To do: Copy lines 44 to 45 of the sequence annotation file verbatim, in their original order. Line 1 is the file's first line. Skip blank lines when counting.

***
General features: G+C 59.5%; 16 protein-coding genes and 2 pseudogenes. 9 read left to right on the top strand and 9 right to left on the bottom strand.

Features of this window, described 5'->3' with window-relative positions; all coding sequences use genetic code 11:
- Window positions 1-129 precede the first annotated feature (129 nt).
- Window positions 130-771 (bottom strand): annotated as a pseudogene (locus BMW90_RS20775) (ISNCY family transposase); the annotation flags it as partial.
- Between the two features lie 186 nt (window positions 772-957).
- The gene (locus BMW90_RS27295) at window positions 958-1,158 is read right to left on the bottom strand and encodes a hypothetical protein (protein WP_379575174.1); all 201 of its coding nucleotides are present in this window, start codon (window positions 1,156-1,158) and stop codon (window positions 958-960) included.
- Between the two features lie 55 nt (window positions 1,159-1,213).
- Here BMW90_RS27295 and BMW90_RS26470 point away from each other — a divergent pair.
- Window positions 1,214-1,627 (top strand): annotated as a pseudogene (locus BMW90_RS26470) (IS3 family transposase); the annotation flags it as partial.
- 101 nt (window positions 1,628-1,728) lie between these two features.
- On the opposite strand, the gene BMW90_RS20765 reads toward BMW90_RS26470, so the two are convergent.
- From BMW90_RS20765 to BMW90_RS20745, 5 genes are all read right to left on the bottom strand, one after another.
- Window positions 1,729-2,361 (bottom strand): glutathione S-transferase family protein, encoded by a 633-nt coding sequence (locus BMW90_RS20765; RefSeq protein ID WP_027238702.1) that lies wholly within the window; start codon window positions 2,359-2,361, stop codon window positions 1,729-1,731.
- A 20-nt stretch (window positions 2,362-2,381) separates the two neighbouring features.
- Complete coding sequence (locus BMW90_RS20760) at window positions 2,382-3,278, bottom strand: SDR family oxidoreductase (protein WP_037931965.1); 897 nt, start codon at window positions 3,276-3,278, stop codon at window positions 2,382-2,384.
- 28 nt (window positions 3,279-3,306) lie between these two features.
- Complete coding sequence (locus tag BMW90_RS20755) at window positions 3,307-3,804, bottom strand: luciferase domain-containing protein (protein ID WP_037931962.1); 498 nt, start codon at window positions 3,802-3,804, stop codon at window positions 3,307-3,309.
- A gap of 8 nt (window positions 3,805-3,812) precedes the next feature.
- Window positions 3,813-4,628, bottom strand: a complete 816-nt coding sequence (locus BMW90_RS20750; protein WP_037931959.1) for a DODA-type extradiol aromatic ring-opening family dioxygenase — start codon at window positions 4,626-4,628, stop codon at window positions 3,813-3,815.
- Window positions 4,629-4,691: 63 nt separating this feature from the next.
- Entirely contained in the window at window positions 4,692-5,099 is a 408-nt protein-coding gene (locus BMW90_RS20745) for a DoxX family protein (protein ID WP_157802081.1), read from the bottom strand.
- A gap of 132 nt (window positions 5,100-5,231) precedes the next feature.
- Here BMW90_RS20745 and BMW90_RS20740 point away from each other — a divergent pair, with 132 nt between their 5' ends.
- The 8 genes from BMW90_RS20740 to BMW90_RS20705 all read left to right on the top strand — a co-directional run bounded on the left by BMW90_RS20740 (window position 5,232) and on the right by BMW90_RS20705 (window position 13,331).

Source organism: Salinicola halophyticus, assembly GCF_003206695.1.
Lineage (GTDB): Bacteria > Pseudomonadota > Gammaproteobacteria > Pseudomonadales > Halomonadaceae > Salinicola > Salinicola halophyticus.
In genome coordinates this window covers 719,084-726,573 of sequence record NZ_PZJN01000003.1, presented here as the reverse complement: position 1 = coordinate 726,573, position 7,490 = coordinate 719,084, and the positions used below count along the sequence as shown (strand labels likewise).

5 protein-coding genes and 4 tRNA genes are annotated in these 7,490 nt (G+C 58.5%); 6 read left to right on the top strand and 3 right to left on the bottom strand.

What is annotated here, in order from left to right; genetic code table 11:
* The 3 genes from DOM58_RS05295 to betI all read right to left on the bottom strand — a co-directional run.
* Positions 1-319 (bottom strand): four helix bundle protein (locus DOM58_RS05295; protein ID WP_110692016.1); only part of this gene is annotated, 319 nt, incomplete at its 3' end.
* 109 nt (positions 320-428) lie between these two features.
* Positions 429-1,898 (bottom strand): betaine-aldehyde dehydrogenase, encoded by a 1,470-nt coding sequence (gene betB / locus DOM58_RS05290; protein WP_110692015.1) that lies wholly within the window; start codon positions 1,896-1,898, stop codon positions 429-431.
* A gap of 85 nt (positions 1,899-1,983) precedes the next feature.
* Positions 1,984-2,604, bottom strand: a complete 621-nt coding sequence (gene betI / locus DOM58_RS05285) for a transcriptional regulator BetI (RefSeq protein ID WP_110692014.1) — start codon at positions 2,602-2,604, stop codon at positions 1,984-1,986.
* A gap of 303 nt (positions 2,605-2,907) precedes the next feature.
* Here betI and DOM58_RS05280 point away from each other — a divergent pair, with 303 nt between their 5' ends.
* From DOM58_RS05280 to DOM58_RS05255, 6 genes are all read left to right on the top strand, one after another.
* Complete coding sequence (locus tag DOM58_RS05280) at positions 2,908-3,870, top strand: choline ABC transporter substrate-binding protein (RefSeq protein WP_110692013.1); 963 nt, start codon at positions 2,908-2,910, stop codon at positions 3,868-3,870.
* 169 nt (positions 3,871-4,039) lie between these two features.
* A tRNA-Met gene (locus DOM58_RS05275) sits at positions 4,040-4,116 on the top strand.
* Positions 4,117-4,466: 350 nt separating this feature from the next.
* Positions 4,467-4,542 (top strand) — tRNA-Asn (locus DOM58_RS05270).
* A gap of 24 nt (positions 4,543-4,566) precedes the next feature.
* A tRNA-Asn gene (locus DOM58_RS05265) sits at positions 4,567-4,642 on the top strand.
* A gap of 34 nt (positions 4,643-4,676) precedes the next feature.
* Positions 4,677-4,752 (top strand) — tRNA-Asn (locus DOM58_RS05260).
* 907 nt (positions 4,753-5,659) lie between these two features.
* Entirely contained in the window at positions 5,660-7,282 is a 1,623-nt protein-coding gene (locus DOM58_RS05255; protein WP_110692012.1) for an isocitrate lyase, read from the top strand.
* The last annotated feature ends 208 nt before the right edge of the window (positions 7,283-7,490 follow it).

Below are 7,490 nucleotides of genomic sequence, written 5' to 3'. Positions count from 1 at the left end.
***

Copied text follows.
* A gap of 24 nt (positions 4,543-4,566) precedes the next feature.
* A tRNA-Asn gene (locus DOM58_RS05265) sits at positions 4,567-4,642 on the top strand.